Share This Article:

Assessing the Impact of Climate Change on Maize (Zea mays) and Cassava (Manihot esculenta) Yields in Rivers State, Nigeria

Abstract Full-Text HTML XML Download Download as PDF (Size:2180KB) PP. 274-285
DOI: 10.4236/acs.2018.82018    326 Downloads   630 Views  

ABSTRACT

Globally climate change has threatened agriculture and food security which is of great importance to the economy of a nation. In Nigeria it has become a great concern to the government and people because of the obvious changes in the climate systems, therefore, assessing the impact of climate change on crop yield in an oil producing state is of great importance especially where rain fed agriculture is the main determinant for crop yield. Expost-facto research method in the context of quasi experimental research design was adopted for the study. Data for rainfall and temperature and that for crop yields were obtained from Nigerian Meteorological Agency (NIMET) and federal ministry of Agriculture; Agricultural Development Program (ADP) respectively. Analysis of data was achieved using descriptive statistics, trend graphs and multiple linear regressions. Results showed that there had been a steady but gradual increase in the annual minimum, maximum and mean temperatures over the study period of thirty years and a decrease in rainfall. Mean temperature is increasing annually at the rate of 0.0253 per annum and rainfall is decreasing at the rate of -0.5817 mm per annum. The multiple regression model showed r2 values of 0.28 for maize and 0.29 for cassava revealing that only 28% - 29% of maize and cassava yields could be explained by rainfall and temperature in the state and the result was significant at p < 0.05 revealing that cassava and maize yields significantly depended on rainfall and temperature. This study strongly advocates for a better and practicable environmental policies and improved agricultural techniques alternative source of water which will include irrigation farming, mulching since it is evident that there is a reduction in rainfall and increase in temperature in the state while creating sustainable food security.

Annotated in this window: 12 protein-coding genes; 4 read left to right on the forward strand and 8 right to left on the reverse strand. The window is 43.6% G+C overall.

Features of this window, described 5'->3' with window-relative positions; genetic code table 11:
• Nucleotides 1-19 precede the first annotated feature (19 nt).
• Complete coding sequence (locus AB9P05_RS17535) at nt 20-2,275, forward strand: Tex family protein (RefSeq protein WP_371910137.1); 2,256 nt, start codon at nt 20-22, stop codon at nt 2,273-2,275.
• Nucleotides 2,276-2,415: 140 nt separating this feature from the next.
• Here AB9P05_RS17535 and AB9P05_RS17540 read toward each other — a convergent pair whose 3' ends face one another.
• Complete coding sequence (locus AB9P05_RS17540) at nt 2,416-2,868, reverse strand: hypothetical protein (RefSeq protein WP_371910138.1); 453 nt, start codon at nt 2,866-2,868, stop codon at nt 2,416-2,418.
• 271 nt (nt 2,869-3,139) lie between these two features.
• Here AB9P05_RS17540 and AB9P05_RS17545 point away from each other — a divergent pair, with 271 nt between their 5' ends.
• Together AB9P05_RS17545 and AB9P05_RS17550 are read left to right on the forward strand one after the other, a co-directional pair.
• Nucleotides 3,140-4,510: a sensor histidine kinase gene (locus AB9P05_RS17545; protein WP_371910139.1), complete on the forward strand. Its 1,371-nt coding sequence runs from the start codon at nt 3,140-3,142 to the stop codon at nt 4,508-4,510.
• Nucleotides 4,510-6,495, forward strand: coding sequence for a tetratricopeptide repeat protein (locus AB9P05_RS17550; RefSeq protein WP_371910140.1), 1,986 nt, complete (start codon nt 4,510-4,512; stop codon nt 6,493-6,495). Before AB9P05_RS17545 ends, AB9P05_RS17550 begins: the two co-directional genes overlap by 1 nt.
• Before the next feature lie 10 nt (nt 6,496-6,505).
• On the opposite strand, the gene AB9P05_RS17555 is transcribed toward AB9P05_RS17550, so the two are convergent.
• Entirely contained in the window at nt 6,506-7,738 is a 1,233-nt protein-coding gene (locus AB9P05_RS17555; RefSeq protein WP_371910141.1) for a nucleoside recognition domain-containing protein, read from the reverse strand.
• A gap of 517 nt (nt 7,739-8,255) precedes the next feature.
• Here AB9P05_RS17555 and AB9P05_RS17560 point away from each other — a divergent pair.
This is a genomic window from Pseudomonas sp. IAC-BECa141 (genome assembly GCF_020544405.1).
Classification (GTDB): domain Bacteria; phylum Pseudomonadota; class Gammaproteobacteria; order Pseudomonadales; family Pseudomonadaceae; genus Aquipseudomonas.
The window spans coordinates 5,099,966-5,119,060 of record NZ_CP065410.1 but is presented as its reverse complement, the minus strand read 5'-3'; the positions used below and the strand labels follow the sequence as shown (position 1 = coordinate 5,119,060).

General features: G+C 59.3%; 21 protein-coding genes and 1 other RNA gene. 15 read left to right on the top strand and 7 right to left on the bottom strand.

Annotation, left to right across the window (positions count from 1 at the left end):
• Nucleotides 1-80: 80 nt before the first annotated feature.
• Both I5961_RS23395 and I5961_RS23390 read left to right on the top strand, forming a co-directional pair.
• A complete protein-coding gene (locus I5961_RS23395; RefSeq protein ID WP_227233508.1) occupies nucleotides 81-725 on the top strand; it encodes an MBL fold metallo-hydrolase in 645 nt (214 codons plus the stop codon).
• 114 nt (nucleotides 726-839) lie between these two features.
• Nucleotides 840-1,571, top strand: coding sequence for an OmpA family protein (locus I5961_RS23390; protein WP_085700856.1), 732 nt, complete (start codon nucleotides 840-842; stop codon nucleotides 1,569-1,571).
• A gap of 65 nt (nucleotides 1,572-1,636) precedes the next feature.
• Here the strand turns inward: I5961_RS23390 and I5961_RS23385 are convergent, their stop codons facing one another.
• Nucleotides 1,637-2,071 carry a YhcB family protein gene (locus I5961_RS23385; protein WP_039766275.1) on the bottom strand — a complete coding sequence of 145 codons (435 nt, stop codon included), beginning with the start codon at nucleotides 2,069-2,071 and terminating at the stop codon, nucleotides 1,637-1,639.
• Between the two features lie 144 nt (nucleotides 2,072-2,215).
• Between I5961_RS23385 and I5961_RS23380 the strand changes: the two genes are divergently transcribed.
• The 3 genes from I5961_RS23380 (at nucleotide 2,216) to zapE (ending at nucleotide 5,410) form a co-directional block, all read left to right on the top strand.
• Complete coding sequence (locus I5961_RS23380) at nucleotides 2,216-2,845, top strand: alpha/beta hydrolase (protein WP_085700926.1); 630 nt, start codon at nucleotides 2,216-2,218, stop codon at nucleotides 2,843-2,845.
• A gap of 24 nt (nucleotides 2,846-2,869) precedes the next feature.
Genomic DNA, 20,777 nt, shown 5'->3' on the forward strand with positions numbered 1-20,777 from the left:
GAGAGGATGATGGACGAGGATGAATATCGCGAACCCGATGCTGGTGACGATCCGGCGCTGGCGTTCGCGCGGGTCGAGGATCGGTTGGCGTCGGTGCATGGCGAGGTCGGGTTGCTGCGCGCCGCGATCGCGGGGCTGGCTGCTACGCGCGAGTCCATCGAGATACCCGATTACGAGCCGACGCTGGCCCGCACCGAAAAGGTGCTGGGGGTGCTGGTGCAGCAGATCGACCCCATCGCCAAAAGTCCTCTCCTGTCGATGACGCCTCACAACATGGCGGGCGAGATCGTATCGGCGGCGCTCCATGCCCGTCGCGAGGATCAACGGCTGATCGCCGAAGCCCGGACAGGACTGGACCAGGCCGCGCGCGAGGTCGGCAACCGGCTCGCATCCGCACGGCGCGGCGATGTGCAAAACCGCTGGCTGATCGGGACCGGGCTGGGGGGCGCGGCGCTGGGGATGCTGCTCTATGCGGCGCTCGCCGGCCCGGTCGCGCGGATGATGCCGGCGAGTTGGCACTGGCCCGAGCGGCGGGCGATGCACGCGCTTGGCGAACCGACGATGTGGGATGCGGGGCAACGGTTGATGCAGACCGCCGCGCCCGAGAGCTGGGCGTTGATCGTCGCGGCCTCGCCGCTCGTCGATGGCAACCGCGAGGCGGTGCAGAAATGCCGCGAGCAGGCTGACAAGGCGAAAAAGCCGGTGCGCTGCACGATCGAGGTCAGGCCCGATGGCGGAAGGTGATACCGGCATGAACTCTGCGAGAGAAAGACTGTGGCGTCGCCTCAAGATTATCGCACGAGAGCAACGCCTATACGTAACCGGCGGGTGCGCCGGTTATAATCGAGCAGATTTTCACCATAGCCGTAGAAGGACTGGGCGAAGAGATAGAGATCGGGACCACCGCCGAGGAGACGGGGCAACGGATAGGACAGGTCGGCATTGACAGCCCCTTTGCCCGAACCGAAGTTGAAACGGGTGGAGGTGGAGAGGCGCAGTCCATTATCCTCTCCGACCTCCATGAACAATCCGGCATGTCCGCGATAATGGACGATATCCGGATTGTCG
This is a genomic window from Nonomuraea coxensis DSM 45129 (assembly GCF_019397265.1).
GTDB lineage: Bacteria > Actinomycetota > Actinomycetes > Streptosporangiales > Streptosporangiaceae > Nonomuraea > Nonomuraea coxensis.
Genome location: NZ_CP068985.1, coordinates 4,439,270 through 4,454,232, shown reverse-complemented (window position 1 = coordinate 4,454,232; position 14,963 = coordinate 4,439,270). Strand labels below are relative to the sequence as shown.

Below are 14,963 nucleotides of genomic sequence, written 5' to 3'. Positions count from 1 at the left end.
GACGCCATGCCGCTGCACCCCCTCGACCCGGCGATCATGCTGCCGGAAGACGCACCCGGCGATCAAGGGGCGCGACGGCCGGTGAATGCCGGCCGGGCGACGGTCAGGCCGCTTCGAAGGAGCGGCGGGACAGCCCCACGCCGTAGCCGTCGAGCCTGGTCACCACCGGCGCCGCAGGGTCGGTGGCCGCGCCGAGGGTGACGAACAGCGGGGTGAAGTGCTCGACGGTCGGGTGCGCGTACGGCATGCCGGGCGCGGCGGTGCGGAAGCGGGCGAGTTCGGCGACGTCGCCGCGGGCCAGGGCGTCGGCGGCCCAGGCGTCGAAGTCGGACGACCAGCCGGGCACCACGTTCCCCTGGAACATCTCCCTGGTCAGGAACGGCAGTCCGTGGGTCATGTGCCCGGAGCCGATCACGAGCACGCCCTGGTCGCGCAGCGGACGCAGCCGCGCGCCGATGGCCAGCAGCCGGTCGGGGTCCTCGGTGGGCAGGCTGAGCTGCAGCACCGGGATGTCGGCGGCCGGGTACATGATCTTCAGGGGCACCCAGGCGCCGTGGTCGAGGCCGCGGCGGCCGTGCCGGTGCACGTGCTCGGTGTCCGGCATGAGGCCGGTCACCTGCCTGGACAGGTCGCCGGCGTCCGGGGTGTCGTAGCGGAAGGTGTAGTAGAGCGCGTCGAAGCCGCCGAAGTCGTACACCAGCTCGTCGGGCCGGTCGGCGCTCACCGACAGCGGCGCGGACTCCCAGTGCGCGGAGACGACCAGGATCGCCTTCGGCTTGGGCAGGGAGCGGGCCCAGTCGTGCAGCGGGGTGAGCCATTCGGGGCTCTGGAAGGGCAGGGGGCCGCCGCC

1. Introduction

The changes occurring in the climate pattern which is caused by global warming have affected so many sectors in the world of which agriculture is inclusive. Agricultural sector is very important to the Nigerian economy and the world; consequently, the change occurring in the climate pattern is a threat to the development of agriculture (Chikezie et al., 2015: IPCC, 2007) [1] [2] . Agricultural production in Nigeria is highly vulnerable to climate change; it is one of the most important sectors that are extremely relevant to Nigeria’s economy. This is because of its importance in sustaining livelihoods, job creation and poverty reduction. It also secures food, fuel and contributes to economic development. Majority of the population in the study area engages in agricultural production at a subsistence level despite the fact that the country depends heavily on the oil industry for its budgetary revenues.

The concept of climate change has become an important environmental, social and economic issue. It is an unprecedented challenge every nation is facing and its impacts over the past decades are tending towards global warming indicating that an urgent action needs to be taken towards preparedness and adaptation (Lefort et al., (2015) [3] : NIMET, 2016) [4] . Consequently, regional weather and climate dynamics are key influential aspects of the global changing climate. The hour-to-hour, day-to-day, and season-to-season changes in the atmospheric conditions implies weather; and when these processes are viewed in terms of extended time series of decades, centuries and up to interval of millions of years, then it is known as climate (Yu, et al., 2015) [5] . In other words, climate change connotes nonconformity with the established climate (known climate patterns) derived using statistical tests or physical science models on observed means of the weather elements, that is sustained over a normal or two (IPCC, 2014) [6] . Climate change is referred to as any change in climate over time, whether due to natural variability or as a result of human activity (IPCC, 2007) [2] it is also referred to as any significant change in measures of climate (such as temperature, precipitation, or wind) lasting for an extended period (decades or longer). IPCC, 2007) [2] Climate change is an observed change in the climatic elements of a country or region from 30 years upward which has been statistically proven.